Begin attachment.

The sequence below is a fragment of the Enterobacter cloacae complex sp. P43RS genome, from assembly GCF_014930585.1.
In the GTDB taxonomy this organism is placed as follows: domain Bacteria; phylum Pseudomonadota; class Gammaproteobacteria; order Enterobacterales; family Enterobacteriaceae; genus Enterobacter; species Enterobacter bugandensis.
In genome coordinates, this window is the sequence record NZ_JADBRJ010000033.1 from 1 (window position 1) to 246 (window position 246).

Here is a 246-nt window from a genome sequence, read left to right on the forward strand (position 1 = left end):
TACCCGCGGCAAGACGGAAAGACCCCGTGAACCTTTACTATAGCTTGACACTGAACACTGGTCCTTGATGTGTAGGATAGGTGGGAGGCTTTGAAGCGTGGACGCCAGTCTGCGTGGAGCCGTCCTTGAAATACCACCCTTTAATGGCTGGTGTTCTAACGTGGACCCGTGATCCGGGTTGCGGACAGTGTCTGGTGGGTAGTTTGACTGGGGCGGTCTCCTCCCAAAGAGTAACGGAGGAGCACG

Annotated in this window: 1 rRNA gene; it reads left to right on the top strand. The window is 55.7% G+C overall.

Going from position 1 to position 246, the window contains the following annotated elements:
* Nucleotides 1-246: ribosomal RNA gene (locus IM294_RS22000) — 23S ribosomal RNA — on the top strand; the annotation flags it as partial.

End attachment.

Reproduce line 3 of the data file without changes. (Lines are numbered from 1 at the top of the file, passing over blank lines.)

In genome coordinates, this window is the sequence record NZ_JADBRJ010000033.1 from 1 (window position 1) to 246 (window position 246).